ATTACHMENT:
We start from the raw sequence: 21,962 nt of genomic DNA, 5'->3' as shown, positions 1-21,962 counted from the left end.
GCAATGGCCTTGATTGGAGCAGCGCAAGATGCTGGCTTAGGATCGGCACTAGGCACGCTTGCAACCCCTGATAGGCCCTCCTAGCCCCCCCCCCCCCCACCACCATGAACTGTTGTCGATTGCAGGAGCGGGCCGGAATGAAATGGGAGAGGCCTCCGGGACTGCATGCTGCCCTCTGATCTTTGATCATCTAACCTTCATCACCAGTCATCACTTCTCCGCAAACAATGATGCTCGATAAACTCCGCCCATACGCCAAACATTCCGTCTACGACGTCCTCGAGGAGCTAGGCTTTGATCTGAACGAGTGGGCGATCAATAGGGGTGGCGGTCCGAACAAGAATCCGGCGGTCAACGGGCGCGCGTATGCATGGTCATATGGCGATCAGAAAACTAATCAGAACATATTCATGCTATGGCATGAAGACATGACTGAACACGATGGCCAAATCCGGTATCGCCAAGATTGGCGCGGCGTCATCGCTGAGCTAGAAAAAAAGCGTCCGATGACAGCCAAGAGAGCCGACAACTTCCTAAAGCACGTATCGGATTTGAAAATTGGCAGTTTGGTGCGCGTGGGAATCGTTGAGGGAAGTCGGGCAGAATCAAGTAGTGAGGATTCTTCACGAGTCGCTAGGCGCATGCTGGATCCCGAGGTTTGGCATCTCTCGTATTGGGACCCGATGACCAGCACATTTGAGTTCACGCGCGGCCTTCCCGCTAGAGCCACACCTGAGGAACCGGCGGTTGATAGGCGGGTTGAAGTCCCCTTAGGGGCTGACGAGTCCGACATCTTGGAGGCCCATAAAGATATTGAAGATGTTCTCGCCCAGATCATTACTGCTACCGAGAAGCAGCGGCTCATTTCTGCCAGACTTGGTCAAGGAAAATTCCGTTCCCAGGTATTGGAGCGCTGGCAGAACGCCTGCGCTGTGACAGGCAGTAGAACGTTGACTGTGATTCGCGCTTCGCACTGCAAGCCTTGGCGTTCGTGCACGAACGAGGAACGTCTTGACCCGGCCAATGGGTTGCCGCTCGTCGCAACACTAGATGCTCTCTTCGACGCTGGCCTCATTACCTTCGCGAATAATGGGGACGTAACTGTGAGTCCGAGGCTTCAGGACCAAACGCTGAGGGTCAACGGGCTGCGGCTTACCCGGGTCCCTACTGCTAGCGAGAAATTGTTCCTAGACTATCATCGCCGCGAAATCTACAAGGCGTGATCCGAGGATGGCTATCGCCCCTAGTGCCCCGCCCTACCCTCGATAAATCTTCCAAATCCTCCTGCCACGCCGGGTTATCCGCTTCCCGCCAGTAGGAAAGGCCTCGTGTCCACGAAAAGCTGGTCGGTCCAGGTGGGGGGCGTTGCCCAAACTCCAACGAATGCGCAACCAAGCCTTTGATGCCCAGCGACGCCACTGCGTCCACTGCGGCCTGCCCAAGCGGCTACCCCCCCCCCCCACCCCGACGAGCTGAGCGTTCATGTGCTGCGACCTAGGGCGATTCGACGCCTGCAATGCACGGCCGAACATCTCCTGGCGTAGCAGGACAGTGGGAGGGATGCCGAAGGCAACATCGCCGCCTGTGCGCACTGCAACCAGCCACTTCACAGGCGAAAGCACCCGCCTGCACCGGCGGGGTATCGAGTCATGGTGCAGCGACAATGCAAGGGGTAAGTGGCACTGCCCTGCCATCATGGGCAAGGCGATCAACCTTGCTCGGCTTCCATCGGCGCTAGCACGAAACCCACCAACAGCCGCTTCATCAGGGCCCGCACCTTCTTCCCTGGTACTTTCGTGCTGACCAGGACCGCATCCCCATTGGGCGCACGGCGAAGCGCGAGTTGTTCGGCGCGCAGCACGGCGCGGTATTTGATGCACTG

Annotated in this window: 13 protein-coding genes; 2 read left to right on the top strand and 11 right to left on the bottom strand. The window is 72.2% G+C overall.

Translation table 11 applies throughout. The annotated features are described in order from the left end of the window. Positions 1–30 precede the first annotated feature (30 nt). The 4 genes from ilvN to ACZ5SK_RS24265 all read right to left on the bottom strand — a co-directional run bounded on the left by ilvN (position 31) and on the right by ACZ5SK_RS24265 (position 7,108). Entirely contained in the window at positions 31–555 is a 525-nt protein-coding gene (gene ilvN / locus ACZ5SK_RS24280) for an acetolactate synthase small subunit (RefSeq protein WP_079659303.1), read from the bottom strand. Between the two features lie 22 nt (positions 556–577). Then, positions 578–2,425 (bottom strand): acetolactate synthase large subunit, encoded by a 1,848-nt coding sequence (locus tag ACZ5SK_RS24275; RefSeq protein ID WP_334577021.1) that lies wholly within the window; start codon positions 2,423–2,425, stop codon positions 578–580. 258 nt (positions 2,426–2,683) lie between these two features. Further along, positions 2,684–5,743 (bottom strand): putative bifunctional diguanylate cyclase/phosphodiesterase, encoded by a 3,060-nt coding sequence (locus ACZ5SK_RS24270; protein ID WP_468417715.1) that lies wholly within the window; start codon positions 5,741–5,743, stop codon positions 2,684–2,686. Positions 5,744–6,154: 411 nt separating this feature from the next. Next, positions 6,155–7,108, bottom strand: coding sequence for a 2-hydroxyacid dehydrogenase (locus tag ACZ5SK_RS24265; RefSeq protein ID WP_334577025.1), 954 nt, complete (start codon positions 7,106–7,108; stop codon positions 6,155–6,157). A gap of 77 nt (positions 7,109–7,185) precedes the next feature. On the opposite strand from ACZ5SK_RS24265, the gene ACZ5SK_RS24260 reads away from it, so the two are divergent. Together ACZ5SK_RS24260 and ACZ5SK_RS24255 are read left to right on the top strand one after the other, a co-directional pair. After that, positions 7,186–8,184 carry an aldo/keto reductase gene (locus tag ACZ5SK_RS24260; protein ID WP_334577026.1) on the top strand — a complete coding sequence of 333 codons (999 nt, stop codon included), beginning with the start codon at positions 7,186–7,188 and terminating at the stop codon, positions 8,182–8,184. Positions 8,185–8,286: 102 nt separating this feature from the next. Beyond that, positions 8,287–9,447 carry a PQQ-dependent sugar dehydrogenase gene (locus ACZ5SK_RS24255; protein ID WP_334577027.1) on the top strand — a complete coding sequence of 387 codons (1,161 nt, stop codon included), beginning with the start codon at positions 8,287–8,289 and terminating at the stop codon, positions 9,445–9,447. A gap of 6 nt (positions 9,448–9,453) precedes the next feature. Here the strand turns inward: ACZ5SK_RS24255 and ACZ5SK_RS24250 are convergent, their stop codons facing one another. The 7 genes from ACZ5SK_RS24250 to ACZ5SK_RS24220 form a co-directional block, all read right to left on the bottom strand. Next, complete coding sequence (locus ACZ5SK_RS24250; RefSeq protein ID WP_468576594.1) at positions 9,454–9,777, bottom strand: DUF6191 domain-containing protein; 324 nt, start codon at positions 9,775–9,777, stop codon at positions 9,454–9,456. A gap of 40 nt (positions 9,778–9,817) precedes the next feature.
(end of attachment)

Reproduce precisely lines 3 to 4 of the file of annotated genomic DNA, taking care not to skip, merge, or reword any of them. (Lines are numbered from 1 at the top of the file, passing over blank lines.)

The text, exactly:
Annotated in this window: 13 protein-coding genes; 2 read left to right on the top strand and 11 right to left on the bottom strand. The window is 72.2% G+C overall.

Translation table 11 applies throughout. The annotated features are described in order from the left end of the window. Positions 1–30 precede the first annotated feature (30 nt). The 4 genes from ilvN to ACZ5SK_RS24265 all read right to left on the bottom strand — a co-directional run bounded on the left by ilvN (position 31) and on the right by ACZ5SK_RS24265 (position 7,108). Entirely contained in the window at positions 31–555 is a 525-nt protein-coding gene (gene ilvN / locus ACZ5SK_RS24280) for an acetolactate synthase small subunit (RefSeq protein WP_079659303.1), read from the bottom strand. Between the two features lie 22 nt (positions 556–577). Then, positions 578–2,425 (bottom strand): acetolactate synthase large subunit, encoded by a 1,848-nt coding sequence (locus tag ACZ5SK_RS24275; RefSeq protein ID WP_334577021.1) that lies wholly within the window; start codon positions 2,423–2,425, stop codon positions 578–580. 258 nt (positions 2,426–2,683) lie between these two features. Further along, positions 2,684–5,743 (bottom strand): putative bifunctional diguanylate cyclase/phosphodiesterase, encoded by a 3,060-nt coding sequence (locus ACZ5SK_RS24270; protein ID WP_468417715.1) that lies wholly within the window; start codon positions 5,741–5,743, stop codon positions 2,684–2,686. Positions 5,744–6,154: 411 nt separating this feature from the next. Next, positions 6,155–7,108, bottom strand: coding sequence for a 2-hydroxyacid dehydrogenase (locus tag ACZ5SK_RS24265; RefSeq protein ID WP_334577025.1), 954 nt, complete (start codon positions 7,106–7,108; stop codon positions 6,155–6,157). A gap of 77 nt (positions 7,109–7,185) precedes the next feature. On the opposite strand from ACZ5SK_RS24265, the gene ACZ5SK_RS24260 reads away from it, so the two are divergent. Together ACZ5SK_RS24260 and ACZ5SK_RS24255 are read left to right on the top strand one after the other, a co-directional pair. After that, positions 7,186–8,184 carry an aldo/keto reductase gene (locus tag ACZ5SK_RS24260; protein ID WP_334577026.1) on the top strand — a complete coding sequence of 333 codons (999 nt, stop codon included), beginning with the start codon at positions 7,186–7,188 and terminating at the stop codon, positions 8,182–8,184. Positions 8,185–8,286: 102 nt separating this feature from the next. Beyond that, positions 8,287–9,447 carry a PQQ-dependent sugar dehydrogenase gene (locus ACZ5SK_RS24255; protein ID WP_334577027.1) on the top strand — a complete coding sequence of 387 codons (1,161 nt, stop codon included), beginning with the start codon at positions 8,287–8,289 and terminating at the stop codon, positions 9,445–9,447. A gap of 6 nt (positions 9,448–9,453) precedes the next feature. Here the strand turns inward: ACZ5SK_RS24255 and ACZ5SK_RS24250 are convergent, their stop codons facing one another. The 7 genes from ACZ5SK_RS24250 to ACZ5SK_RS24220 form a co-directional block, all read right to left on the bottom strand. Next, complete coding sequence (locus ACZ5SK_RS24250; RefSeq protein ID WP_468576594.1) at positions 9,454–9,777, bottom strand: DUF6191 domain-containing protein; 324 nt, start codon at positions 9,775–9,777, stop codon at positions 9,454–9,456. A gap of 40 nt (positions 9,778–9,817) precedes the next feature.